In Bethlehem the friars of the Custody of the Holy Land, in a way similar to the Holy Sepulchre procession, hold another daily procession, which is also old and in which numerous pilgrims take part.
It is the procession in the Basilica of the Nativity: it visits the most important places of the birth of the Saviour, from the grotto where he was born to the grottoes that wind through the underground part of the Basilica.
“Like all the processions in the Holy Places, it came into being with the intention of welcoming pilgrims and taking them along a precise route, to the Holy Place,” fr. Luis Enrique Segovia, guardian of the Franciscan convent of St Catherine in Bethlehem, underlines. “The procession is celebrated from Monday to Saturday at 12.00 noon by the friars of the Basilica, save exceptions due to the celebration of the other communities, the Greek Orthodox and the Armenians, who share this place with us.”
The history of the Procession
The procession was attested as early as 1623 by fr. Tommaso Obicini da Novara (Custos of the Holy Land and liturgist) who modified and updated, in his “Processio celebranda ad sanctissimum nascentis Christi presepe in Betlehem”, the prayer and the hymns of the processional booklet. This allows dating the presence of this rite to the 16th century.
The liturgy of the procession of Bethlehem is based not only on the Gospels, but also on the famous quotations of St Jerome, who lived here for many years and where he could carry on his work of translating the Bible: at every station there is always a sentence on Christmas taken from his letters, from his comments and homilies.
Description of the daily procession
Every day the procession (the Ordo Processionis can be downloaded here) stops to pray at 4 stations and for each of these there is the hymn, the incensation and the Pater-Ave-Gloria is recited.. The faithful, today 30 at the most, are invited to follow the liturgy holding a lit candle along the whole route.
The friar who presides the liturgy (known as the “ebdomadario”, or the person responsible for the worship in a specific week) and the two assistants, together with the turifer who looks after the incense, guide the procession which starts in the church of the Franciscans, dedicated to St Catherine, and go towards the grotto of the Nativity.
Here there are the first three altars. The first stopping place is the altar of the star, where Jesus was born: the star with the Latin inscription “Hic de Virgine Maria Iesus Christus natus est” recalls here the exact place of the Nativity. Then the procession goes on to the Manger, where Jesus was laid, and exactly opposite there I the altar of the Three Magi, where the Latins celebrate Holy Mass every day.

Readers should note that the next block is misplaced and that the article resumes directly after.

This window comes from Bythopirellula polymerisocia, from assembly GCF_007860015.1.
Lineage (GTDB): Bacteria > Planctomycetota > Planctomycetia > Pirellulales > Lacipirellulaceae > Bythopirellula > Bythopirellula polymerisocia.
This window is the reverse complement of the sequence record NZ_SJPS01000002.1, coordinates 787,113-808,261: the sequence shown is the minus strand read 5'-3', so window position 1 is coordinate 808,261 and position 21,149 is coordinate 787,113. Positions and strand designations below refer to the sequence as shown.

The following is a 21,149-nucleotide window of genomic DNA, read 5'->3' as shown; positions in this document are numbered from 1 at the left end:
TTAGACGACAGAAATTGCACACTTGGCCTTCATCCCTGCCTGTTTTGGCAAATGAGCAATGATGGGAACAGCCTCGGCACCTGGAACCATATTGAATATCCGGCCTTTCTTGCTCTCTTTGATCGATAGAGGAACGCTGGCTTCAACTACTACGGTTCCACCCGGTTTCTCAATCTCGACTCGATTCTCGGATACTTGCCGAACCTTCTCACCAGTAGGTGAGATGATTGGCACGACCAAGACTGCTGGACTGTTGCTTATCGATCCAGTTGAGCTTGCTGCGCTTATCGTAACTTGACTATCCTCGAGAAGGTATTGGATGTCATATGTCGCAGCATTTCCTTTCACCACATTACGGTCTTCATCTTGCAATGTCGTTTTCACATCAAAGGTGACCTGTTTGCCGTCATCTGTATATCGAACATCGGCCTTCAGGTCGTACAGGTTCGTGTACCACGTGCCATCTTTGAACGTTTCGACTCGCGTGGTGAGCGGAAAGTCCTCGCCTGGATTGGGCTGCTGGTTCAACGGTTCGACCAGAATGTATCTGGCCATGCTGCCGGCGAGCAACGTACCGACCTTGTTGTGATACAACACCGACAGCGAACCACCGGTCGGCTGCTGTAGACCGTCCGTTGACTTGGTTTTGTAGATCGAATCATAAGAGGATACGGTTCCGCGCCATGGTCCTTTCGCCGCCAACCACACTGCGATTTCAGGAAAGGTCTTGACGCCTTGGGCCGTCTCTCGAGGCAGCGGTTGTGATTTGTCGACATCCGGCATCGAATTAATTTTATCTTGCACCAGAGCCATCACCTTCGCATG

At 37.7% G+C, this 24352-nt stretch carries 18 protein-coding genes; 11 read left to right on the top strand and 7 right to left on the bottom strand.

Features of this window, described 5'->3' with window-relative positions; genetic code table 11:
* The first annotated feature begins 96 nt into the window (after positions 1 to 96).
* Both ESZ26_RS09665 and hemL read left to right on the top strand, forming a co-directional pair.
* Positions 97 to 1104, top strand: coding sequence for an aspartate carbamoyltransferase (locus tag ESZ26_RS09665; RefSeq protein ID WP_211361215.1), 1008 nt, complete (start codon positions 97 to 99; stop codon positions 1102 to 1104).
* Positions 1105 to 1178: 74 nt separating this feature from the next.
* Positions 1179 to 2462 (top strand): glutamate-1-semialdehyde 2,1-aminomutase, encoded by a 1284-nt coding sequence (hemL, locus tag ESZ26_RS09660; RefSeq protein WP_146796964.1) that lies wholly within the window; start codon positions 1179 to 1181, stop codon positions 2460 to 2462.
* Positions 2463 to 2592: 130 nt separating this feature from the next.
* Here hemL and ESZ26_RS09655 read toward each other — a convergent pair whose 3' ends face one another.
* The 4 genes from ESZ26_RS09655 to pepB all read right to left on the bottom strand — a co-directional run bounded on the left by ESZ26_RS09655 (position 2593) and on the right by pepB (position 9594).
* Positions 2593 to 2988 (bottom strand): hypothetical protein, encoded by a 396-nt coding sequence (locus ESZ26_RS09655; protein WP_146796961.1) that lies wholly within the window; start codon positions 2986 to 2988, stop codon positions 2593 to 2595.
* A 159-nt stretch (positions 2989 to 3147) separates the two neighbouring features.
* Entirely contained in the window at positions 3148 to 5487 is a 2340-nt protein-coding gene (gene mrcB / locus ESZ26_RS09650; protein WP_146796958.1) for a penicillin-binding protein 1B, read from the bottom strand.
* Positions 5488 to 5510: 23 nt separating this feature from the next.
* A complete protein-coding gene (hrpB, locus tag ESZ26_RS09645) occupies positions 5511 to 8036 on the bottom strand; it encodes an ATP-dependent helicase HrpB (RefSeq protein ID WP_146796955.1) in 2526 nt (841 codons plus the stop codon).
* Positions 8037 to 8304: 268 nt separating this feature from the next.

At the end of the third station, the procession goes out towards a corridor (a private passage of the Latins) which connects the Nativity with the grottoes with the other altars. While in the previous centuries, the procession stopped at each one of these, today only one is chosen day by day as the last place on the itinerary and it is the “ebdomadario” who decides the weekly order to follow.
There are six altars: the one dedicated to St Joseph, to the Holy Innocents, to the oratory and the cenotaph of St Jerome, to St Paula and St Eustochius and the tomb of St Eusebius. On Saturdays, the day traditionally dedicated to the Virgin Mary, the procession ends again in the church with the incensation on the altar of St Catherine.
“Sometimes there are groups of pilgrims who want to pray in their own language: but for the statu quo, which is also in force here, the chanting must be in Latin, while the prayers can be recited in different languages,” added fr. Enrique. “In the Basilica the sacristan coordinates the celebrations between the Franciscans, the Orthodox and the Armenians in such a way to allow the pilgrims a more orderly visit of these holy places. This procession is also for them: the route helps them to relive every day the moment and the places of the Birth and of the Manifestation of Our Lord Jesus, and accompanies them, with prayers and chants, in the contemplation of this Mystery.”
The procession follows this route:
1. Altar of the Nativity / 2. The Holy Manger / 3. Altar of the Magi
4: – Altar of St Joseph
– Tomb of the Innocents;
– Tomb of St. Jerome;
– Tomb of Saints Paula and Eustochium
– Tomb of St. Eusebius;
– Altar of St. Catherine.
By Silvia Giuliano | custodia.org